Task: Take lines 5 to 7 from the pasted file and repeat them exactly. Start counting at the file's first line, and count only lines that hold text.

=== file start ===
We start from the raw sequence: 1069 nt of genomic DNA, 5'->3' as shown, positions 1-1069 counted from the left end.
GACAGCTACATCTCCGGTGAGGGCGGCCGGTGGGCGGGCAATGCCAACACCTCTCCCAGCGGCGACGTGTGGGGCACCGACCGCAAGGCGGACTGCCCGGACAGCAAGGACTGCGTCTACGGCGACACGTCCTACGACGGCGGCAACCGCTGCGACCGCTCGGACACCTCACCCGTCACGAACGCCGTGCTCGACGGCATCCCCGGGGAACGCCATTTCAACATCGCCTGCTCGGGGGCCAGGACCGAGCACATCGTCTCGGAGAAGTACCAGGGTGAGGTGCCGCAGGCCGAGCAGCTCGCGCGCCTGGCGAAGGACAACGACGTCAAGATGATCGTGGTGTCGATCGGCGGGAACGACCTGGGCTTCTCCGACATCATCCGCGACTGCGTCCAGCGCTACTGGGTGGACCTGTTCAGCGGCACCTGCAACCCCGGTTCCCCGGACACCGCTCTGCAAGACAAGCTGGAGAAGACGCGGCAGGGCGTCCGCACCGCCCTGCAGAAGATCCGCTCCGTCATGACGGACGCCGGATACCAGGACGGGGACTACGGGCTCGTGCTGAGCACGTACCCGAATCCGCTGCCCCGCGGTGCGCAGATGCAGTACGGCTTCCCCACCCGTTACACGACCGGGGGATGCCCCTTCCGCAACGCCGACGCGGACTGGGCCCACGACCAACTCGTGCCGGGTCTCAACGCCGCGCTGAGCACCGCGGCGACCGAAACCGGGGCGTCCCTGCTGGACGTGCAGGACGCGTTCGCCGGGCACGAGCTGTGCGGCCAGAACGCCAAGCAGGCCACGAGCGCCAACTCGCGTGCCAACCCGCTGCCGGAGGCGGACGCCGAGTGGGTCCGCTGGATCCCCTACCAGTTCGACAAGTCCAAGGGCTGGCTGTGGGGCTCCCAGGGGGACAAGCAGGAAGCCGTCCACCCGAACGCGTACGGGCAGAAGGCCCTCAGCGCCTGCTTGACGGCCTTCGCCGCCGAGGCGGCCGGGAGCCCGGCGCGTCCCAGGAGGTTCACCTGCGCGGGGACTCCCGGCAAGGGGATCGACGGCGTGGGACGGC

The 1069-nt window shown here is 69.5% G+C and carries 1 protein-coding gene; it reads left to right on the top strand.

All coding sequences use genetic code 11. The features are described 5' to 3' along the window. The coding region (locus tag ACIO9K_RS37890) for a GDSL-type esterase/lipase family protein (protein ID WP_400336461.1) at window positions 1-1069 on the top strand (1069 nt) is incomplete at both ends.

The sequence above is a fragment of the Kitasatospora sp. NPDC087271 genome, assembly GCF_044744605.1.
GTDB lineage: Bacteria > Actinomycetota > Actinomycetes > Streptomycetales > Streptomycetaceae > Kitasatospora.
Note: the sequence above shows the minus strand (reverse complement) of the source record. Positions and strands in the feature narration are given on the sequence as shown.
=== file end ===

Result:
The sequence above is a fragment of the Kitasatospora sp. NPDC087271 genome, assembly GCF_044744605.1.
GTDB lineage: Bacteria > Actinomycetota > Actinomycetes > Streptomycetales > Streptomycetaceae > Kitasatospora.
Note: the sequence above shows the minus strand (reverse complement) of the source record. Positions and strands in the feature narration are given on the sequence as shown.